Some thoughts on the first day of the NBA playoffs:
* Joakim Noah was a French-Swedish-Cameroonian-Yankee-Gator terror for Chicago, grabbing every board in sight and jamming home dunks with a ferocity that must have scared Spencer Hawes, his fellow 2007 draftee. Sadly, Derrick Rose suffered a devastating injury in the final two minutes of the game. Rose's body has been unsturdy all season, and poor muscle alignment may have contributed to his ligament tear. With Dwight Howard and Rose out of the Eastern playoffs (and Ray Allen hobbled), the Miami Heat should have a relatively easy team breezing through the first three rounds.
* For the skipper of a battered team, Orlando's Jameer Nelson appeared oddly confident in the TV interview closing the first half, and this joie de vivre carried through the whole game. With Hedo Turkoglu back in action, the Magic have their whole squad intact without injured center Dwight Howard. Forward-sized Glen Davis put up big numbers in the middle for Orlando, and Indiana's smallish guards could not conjure any offense in the closing minutes.
* Save for the Western finals of '09, this is the biggest series of Carmelo Anthony's career, yet he allowed his longtime friend and rival LeBron James to repeatedly outplay him yesterday afternoon, capped by a long straight-on three-pointer that James drilled in the fourth with Anthony attempting to face-guard the bigger man. With Iman Shumpert also tearing a knee ligament, sadly, in yesterday's game, Knicks are now down two talented young guards. Still, Baron Davis and J.R. Smith are gamers and can at least match the combined scoring output of Wade and Chalmers. The Knicks' front line should be able to dominate Chris Bosh and company; let us see if they can vindicate their fat contracts.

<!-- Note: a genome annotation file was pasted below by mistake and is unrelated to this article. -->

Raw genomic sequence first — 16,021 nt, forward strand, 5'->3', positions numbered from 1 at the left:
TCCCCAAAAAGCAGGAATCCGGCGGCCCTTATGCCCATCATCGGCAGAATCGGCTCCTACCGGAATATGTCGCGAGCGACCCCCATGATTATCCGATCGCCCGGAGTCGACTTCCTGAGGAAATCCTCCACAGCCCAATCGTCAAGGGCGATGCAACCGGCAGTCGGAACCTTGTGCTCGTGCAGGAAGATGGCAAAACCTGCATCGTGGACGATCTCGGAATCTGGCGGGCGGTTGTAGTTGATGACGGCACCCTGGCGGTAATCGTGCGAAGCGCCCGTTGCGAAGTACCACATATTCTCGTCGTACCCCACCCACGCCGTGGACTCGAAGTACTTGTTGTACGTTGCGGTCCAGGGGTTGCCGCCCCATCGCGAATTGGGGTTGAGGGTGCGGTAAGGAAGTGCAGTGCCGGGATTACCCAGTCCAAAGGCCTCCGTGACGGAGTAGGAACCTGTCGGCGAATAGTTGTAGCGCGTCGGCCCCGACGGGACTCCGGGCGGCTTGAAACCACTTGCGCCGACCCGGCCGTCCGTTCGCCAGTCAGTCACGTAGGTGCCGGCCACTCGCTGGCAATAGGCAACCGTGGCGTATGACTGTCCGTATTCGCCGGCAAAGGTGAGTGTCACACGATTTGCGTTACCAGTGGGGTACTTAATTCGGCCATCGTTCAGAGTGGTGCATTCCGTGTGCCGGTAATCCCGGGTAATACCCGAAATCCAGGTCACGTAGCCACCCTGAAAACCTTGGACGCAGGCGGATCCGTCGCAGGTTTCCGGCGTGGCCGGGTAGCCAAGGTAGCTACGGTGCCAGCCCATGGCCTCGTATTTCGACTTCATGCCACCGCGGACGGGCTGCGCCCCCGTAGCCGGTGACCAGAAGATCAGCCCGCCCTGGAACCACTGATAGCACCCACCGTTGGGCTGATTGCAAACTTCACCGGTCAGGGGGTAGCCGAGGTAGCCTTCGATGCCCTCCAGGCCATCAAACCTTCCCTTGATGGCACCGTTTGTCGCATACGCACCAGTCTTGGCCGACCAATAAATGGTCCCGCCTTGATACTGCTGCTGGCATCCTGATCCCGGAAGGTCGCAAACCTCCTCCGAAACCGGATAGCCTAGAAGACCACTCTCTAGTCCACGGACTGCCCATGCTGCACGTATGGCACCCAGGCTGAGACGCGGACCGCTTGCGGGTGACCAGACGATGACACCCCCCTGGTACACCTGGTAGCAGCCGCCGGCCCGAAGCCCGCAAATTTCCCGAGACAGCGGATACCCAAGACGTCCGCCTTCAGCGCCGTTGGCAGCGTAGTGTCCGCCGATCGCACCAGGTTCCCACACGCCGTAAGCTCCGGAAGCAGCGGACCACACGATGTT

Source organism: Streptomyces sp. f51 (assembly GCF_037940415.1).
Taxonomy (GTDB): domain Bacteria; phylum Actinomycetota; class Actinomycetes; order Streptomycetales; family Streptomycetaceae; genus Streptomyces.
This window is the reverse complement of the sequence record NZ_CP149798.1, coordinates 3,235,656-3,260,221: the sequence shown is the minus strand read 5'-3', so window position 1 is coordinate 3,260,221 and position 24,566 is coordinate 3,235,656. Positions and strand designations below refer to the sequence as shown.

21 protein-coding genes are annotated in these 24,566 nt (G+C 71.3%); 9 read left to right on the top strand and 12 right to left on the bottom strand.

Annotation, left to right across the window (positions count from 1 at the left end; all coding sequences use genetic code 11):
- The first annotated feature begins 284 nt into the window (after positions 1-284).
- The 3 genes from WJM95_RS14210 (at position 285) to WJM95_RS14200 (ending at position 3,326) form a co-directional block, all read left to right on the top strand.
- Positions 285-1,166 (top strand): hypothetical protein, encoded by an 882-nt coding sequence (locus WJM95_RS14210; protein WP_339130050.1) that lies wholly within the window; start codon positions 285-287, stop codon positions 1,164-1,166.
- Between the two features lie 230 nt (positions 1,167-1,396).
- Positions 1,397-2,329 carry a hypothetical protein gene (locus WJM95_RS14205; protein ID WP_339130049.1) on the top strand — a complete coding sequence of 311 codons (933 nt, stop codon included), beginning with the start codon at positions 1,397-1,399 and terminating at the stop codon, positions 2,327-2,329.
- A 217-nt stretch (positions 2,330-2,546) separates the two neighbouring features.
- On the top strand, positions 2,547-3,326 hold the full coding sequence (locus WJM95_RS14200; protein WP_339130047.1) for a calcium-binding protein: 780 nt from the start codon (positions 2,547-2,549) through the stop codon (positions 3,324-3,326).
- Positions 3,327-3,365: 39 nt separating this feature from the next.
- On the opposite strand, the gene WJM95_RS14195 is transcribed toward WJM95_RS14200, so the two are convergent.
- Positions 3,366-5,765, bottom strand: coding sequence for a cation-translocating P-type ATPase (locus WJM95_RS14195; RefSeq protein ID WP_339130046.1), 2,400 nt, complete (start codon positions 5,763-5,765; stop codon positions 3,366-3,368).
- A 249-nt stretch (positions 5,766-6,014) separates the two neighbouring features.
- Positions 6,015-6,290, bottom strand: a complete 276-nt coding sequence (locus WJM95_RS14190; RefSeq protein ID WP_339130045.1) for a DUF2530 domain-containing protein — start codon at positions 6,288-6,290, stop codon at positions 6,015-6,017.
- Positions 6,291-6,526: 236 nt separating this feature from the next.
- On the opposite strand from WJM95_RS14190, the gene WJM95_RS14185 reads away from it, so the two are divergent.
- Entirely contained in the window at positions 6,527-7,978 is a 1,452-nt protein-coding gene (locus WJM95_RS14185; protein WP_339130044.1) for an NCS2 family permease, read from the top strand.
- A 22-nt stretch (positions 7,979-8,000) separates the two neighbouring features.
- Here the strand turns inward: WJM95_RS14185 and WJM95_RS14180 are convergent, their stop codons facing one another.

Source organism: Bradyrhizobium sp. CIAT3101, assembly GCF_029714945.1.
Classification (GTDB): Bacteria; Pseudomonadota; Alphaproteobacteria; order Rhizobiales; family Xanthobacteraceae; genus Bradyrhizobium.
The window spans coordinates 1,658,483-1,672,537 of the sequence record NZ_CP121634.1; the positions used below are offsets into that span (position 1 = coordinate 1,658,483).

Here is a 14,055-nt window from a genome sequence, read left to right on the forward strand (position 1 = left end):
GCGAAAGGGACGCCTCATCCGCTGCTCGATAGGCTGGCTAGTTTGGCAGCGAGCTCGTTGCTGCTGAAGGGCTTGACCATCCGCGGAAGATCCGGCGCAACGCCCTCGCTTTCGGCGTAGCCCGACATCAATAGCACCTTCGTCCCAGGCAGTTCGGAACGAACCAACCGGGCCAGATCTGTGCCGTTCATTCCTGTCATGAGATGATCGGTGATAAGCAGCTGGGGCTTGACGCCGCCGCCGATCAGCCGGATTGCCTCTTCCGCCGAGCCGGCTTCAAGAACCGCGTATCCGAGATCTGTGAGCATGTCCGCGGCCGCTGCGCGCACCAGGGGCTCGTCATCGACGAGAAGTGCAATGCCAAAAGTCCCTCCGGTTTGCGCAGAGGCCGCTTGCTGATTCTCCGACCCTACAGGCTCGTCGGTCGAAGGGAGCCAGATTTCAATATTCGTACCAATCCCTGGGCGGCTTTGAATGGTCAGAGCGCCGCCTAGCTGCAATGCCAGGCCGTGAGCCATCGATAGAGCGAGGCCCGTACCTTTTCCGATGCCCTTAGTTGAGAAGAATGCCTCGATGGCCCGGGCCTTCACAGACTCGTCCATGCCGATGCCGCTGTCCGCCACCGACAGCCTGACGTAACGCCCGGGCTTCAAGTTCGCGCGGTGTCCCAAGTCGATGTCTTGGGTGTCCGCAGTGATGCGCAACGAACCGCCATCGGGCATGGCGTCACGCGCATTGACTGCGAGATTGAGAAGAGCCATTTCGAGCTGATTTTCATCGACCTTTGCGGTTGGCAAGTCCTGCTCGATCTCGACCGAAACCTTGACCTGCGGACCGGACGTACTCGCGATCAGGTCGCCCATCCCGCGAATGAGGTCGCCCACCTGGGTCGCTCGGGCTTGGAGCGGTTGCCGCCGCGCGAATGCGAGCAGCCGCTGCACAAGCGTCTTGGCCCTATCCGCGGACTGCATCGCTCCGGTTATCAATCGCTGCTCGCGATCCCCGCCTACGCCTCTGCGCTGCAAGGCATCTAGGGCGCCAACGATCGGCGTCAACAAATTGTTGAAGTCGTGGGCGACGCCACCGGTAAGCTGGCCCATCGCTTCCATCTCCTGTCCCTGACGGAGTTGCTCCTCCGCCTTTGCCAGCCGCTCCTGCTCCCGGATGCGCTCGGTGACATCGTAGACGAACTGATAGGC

* The Thunder were fortunate to pull out a victory in the day's final contest. Jason Kidd, who has looked remarkably slow and ineffective all season (this was his first season without a triple-double), was just as spry as he looked last spring while defending Kobe Bryant, Kevin Durant, and James on the Mavs' path to a championship. Recall his hustle play late in the fourth quarter last night to beat James Harden to a loose ball, then fling it cross-court to a teammate from a seated position before Thunder defenders could swarm him. The Thunder's top four players put up 19, 22, 25, and 28 points on the ticker, but the team still needed a lucky bounce with 2 seconds left to put away the Mavericks. An early loss could have deflated the Thunder; Dallas's moral victory may propel them to more success.